[...] In the end, the questions raised by scientific jury selection are more of an ethical nature than an empirical nature. Scientific jury selection, as currently practiced, is not possible without the use of peremptory challenges based largely on inferences about a prospective juror from the person's group background. The suspicions are now based on polls and surveys rather than mere stereotypes.
Jeffrey Abramson We, The Jury (1994)
556) I have argued for abolishing the peremptory challenge, which is so frequently wielded by lawyers to deprive a person from a place on the jury simply because of the person's religion, national origin, age, or occupation. The time has come to fully practice what we preach and to prohibit discriminatory, exclusionary practices from occurring under cover of the peremptory challenge.
Jeffrey Abramson We, The Jury (1994)
557) Philosophically, jury nullification is a close cousin to the theory of civil disobedience. In our own time, Martin Luther King, Jr., was a leading advocate for the view that individuals have a "moral responsibility to disobey unjust laws." But King accepted the state's authority to punish his acts of lawbreaking. In fact, willingness to accept punishment was a sign that the disobedience was a challenge to a particular unjust law and not to the state as a whole.
Jury nullification takes the classic theory of civil disobedience one step further by inviting the jury not to punish justified acts of lawbreaking. If the jury agrees that the broken law is unjust, then, say proponents of jury nullification, it should acquit rather than convict the defendant. The jury should also acquit when it finds the broken law just but agrees that enforcing it against the particular defendant on trial would be unjust.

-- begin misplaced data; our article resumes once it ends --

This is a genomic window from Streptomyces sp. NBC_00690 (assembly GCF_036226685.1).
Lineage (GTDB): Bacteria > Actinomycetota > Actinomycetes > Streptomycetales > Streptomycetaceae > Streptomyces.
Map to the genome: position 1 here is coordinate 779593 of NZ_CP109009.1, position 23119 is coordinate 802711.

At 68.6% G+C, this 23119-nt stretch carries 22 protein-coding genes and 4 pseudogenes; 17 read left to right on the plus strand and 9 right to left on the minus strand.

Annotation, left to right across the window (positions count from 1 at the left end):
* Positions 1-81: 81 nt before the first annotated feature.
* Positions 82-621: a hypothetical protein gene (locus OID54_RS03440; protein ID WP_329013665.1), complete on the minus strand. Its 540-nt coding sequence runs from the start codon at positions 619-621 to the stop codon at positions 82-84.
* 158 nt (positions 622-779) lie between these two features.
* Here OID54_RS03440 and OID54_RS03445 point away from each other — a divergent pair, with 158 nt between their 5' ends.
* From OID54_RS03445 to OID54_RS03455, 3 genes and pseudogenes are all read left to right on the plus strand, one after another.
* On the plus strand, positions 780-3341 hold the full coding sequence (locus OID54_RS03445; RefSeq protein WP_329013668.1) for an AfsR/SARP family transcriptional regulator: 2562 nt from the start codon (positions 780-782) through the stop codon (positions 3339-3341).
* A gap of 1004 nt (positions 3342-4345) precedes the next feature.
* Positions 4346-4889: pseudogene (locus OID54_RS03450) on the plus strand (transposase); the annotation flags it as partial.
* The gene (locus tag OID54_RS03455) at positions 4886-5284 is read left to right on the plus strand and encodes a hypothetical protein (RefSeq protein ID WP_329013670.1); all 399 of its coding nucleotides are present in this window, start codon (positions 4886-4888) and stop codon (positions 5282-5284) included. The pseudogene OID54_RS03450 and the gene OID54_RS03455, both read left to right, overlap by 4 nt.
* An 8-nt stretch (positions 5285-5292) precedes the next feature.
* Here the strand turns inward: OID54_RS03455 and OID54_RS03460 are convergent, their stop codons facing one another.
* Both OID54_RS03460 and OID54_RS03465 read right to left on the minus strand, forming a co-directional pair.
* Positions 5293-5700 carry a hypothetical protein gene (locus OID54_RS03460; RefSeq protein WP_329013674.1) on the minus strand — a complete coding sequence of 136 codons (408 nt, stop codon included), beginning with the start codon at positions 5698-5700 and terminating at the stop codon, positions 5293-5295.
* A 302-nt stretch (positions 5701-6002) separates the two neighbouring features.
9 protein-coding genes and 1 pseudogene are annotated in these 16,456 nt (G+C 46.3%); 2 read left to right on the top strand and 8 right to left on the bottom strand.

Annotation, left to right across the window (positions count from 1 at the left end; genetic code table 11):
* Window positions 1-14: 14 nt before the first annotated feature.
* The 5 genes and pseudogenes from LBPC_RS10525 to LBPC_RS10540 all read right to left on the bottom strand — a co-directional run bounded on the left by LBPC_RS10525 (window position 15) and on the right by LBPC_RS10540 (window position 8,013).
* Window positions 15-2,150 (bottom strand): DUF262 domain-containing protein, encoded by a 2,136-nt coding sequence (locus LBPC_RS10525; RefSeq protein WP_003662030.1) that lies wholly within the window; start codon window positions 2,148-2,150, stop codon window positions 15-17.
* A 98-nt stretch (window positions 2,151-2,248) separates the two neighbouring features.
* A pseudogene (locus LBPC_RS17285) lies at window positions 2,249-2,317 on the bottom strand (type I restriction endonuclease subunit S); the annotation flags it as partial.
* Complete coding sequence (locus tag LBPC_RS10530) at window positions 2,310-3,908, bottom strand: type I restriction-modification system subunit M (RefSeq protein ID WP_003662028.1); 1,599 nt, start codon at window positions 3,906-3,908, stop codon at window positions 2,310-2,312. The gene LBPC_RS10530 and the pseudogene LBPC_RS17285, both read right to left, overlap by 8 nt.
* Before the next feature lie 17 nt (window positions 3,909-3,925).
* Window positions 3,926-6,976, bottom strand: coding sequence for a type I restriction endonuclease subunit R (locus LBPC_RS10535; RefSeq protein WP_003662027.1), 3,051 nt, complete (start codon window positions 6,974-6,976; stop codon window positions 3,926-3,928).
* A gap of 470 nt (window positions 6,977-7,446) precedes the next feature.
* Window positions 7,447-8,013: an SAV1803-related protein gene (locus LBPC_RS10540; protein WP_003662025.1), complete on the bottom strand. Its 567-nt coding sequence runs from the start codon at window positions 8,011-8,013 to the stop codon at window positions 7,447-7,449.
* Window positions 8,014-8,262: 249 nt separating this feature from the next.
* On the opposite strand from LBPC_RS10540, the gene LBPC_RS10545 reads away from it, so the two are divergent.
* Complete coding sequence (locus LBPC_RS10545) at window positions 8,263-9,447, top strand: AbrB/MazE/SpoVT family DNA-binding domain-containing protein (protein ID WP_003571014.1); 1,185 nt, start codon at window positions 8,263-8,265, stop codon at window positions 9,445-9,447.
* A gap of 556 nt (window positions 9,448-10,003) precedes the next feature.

Note: "3089/898" is the designation I've given to the project of posting all my collected quotes, excerpts and ideas (3089 of them) in the remaining days of the Bush administration (of which there were 898 left when I began). As of today, there are 710 days remaining in the administration of the worst American President ever.
hostile to science
lacking in empathy
lacking in public spirit
out of control
Thanks to: Breeze, Chuck, Ivan Raikov, Kaiju, Kathy, Roger, Shirley, S.M. Dixon
i've got a little list...
Steven Abrams (Kansas BofE)
Howard Fieldstead Ahmanson
Roger Ailes (FNC)
Alan Bonsell (Dover BofE)
Bill Buckingham (Dover BofE)
George W. Bush
Bruce Chapman (DI)
The Coors Family
William A. Dembski
Leonard Downie (WaPo)
John Gibson (FNC)
Fred Hiatt (WaPo)
James F. Inhofe
Philip E. Johnson
by Joel Pelletier
(click on image for more info)
Stephen C. Meyer (DI)
Judith Miller (ex-NYT)
Sun Myung Moon
Elspeth Reeve (TNR)
Martin Peretz (TNR)
Richard Mellon Scaife
Susan Schmidt (WaPo)
John Solomon (WaPo)
Richard Thompson (TMLC)
Bob Woodward (WaPo)
All the fine sites I've
Be sure to visit them all!!
Arthur C. Clarke
Daniel C. Dennett
Philip K. Dick
Stephen Jay Gould
"The Harder They Come"
Ursula K. LeGuin
The Marx Brothers
Michael C. Penta
Michael Powell & Emeric Pressburger
"The Red Shoes"
"Singin' in the Rain"
Talking Heads/David Byrne
Hunter S. Thompson
"2001: A Space Odyssey"
If you read unfutz at least once a week, without fail, your teeth will be whiter and your love life more satisfying.
If you read it daily, I will come to your house, kiss you on the forehead, bathe your feet, and cook pancakes for you, with yummy syrup and everything.
(You might want to keep a watch on me, though, just to avoid the syrup ending up on your feet and the pancakes on your forehead.)
Finally, on a more mundane level, since I don't believe that anyone actually reads this stuff, I make this offer: I'll give five bucks to the first person who contacts me and asks for it -- and, believe me, right now five bucks might as well be five hundred, so this is no trivial offer.